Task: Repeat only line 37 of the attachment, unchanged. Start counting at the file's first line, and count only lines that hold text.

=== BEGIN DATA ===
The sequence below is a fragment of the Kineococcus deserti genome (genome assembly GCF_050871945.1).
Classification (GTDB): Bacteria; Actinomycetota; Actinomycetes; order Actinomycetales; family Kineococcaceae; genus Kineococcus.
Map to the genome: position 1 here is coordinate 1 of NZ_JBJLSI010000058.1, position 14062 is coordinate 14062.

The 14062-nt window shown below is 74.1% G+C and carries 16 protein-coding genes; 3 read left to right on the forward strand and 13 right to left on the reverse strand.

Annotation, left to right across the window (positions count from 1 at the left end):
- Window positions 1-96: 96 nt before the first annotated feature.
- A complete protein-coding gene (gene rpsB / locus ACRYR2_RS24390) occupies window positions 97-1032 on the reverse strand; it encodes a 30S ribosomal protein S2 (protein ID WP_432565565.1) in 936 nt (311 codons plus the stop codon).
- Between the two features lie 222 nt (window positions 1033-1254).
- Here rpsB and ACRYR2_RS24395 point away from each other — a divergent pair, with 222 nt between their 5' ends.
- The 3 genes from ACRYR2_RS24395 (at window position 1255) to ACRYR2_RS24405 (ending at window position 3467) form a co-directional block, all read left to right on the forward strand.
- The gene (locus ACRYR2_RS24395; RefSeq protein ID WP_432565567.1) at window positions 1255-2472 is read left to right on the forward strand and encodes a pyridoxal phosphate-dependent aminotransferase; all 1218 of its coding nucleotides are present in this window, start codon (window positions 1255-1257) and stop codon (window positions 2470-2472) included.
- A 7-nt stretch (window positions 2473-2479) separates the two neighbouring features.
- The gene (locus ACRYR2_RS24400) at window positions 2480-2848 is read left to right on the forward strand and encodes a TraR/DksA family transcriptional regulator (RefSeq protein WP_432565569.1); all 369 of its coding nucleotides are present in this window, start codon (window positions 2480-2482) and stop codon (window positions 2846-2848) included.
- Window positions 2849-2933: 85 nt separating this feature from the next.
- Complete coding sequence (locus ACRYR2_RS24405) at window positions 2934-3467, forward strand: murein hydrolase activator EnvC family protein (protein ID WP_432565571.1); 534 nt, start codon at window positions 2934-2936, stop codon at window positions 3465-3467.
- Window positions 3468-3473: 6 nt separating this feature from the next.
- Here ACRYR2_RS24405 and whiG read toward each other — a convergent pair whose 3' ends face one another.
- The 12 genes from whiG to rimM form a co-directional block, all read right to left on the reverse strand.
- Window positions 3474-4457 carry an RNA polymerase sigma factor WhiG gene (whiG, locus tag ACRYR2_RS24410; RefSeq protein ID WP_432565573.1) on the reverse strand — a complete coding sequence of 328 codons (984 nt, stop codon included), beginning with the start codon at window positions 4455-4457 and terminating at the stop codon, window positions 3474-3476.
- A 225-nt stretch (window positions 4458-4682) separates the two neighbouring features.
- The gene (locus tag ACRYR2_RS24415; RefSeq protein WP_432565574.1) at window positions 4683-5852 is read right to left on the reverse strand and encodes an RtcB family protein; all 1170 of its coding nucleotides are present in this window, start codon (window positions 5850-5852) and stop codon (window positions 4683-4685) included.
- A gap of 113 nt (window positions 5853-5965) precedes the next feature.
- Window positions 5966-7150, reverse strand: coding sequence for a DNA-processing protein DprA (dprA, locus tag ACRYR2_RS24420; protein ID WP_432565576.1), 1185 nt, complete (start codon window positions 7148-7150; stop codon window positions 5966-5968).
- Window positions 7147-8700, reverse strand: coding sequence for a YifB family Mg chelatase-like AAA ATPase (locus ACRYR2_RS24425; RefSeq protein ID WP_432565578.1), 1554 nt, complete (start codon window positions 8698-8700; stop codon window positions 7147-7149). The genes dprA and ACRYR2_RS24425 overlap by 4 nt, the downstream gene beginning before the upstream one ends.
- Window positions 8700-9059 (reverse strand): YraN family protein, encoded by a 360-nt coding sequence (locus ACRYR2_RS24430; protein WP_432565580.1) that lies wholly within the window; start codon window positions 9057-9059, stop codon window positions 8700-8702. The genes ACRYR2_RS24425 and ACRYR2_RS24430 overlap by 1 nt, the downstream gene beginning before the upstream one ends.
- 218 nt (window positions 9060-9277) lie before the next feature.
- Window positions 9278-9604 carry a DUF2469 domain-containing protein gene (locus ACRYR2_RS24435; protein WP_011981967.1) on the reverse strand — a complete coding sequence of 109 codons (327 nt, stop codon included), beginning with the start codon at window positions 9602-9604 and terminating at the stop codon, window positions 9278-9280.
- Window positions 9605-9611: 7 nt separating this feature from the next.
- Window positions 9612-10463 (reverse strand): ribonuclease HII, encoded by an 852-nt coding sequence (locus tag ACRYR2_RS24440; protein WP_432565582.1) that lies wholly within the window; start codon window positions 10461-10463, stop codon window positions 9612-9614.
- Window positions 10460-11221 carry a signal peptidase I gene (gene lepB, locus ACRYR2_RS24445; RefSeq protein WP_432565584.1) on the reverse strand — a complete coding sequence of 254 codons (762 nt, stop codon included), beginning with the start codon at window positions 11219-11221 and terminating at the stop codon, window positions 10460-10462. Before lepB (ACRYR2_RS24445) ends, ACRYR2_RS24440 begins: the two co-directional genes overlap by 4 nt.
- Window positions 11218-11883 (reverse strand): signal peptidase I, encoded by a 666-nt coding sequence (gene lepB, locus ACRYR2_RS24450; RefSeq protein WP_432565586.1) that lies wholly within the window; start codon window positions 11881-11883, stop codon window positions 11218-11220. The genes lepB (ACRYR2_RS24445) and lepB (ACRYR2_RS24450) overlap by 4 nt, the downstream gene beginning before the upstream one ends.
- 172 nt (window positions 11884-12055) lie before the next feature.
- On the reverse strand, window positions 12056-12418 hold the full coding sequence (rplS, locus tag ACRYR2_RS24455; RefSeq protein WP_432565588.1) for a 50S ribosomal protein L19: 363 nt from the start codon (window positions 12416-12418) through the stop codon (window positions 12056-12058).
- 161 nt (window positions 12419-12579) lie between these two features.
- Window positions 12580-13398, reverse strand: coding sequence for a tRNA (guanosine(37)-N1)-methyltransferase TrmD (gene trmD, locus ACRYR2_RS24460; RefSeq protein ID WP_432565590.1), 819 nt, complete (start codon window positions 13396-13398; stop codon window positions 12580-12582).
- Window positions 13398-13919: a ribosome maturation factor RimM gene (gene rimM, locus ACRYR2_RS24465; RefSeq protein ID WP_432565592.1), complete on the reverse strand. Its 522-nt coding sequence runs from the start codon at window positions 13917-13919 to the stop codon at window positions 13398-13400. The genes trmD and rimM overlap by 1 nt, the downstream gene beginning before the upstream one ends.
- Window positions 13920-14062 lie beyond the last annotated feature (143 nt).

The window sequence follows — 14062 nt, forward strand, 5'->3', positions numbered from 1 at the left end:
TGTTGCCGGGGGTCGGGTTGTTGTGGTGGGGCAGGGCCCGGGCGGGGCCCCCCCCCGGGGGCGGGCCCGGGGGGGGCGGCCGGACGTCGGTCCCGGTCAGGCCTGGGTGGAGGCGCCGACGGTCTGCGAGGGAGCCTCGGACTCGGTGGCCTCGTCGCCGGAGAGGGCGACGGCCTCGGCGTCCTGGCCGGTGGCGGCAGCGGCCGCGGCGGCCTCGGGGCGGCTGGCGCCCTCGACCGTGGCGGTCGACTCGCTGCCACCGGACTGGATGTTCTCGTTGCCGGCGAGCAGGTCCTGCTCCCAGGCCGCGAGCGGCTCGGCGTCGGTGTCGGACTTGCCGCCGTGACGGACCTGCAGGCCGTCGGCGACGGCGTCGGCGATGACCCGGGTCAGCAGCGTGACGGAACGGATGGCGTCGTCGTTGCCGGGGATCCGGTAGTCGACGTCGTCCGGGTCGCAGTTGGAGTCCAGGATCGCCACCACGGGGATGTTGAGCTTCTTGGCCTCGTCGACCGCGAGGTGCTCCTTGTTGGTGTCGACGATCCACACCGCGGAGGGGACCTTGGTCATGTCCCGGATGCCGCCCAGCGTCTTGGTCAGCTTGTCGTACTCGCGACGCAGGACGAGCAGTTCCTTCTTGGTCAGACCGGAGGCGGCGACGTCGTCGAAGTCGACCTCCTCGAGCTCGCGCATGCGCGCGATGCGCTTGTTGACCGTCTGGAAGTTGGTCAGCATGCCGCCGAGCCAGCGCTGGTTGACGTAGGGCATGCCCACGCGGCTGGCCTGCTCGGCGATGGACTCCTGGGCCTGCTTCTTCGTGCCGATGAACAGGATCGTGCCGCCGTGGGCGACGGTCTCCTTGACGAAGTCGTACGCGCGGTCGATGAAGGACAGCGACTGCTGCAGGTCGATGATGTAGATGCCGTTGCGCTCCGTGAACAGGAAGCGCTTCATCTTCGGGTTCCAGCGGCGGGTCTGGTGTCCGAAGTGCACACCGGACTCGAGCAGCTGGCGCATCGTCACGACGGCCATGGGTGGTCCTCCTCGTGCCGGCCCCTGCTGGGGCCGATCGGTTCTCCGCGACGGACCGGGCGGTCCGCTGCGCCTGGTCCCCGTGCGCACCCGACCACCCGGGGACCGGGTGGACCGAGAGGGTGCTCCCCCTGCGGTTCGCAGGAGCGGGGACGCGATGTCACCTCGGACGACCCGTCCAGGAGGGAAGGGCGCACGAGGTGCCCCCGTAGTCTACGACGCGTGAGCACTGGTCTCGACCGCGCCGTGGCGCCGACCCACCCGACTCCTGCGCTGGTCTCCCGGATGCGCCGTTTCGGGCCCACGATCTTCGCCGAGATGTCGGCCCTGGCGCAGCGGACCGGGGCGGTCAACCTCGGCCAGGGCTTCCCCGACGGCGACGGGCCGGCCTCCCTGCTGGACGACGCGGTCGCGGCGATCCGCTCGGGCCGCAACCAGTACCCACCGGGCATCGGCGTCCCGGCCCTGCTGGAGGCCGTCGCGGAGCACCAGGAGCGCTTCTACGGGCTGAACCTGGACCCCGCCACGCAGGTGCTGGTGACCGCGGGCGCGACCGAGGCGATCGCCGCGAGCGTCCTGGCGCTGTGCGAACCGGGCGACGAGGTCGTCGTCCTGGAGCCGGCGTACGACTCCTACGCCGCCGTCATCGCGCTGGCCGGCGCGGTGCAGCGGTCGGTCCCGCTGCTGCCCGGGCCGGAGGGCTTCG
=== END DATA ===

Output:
- Window positions 13920-14062 lie beyond the last annotated feature (143 nt).